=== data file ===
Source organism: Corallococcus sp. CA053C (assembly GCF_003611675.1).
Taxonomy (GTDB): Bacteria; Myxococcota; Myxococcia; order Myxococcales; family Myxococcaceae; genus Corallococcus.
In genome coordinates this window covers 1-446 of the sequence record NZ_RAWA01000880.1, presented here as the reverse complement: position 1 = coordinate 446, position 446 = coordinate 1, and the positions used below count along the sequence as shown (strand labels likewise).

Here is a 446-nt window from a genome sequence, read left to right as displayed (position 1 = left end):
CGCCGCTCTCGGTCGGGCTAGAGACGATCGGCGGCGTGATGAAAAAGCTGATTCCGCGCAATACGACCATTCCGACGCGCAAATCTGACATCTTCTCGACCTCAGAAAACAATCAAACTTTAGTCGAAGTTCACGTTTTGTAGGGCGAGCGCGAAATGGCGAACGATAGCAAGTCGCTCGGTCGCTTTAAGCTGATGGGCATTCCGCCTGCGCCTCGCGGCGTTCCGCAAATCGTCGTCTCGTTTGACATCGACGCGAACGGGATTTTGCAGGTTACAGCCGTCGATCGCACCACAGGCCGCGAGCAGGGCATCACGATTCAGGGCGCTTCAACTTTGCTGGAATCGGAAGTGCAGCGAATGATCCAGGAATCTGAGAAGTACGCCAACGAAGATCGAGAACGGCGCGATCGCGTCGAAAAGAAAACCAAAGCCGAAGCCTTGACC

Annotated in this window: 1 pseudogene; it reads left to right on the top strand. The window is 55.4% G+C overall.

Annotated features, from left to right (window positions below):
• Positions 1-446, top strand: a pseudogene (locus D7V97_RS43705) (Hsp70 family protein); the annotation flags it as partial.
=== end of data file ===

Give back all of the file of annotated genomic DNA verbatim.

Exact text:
Source organism: Corallococcus sp. CA053C (assembly GCF_003611675.1).
Taxonomy (GTDB): Bacteria; Myxococcota; Myxococcia; order Myxococcales; family Myxococcaceae; genus Corallococcus.
In genome coordinates this window covers 1-446 of the sequence record NZ_RAWA01000880.1, presented here as the reverse complement: position 1 = coordinate 446, position 446 = coordinate 1, and the positions used below count along the sequence as shown (strand labels likewise).

Here is a 446-nt window from a genome sequence, read left to right as displayed (position 1 = left end):
CGCCGCTCTCGGTCGGGCTAGAGACGATCGGCGGCGTGATGAAAAAGCTGATTCCGCGCAATACGACCATTCCGACGCGCAAATCTGACATCTTCTCGACCTCAGAAAACAATCAAACTTTAGTCGAAGTTCACGTTTTGTAGGGCGAGCGCGAAATGGCGAACGATAGCAAGTCGCTCGGTCGCTTTAAGCTGATGGGCATTCCGCCTGCGCCTCGCGGCGTTCCGCAAATCGTCGTCTCGTTTGACATCGACGCGAACGGGATTTTGCAGGTTACAGCCGTCGATCGCACCACAGGCCGCGAGCAGGGCATCACGATTCAGGGCGCTTCAACTTTGCTGGAATCGGAAGTGCAGCGAATGATCCAGGAATCTGAGAAGTACGCCAACGAAGATCGAGAACGGCGCGATCGCGTCGAAAAGAAAACCAAAGCCGAAGCCTTGACC

Annotated in this window: 1 pseudogene; it reads left to right on the top strand. The window is 55.4% G+C overall.

Annotated features, from left to right (window positions below):
• Positions 1-446, top strand: a pseudogene (locus D7V97_RS43705) (Hsp70 family protein); the annotation flags it as partial.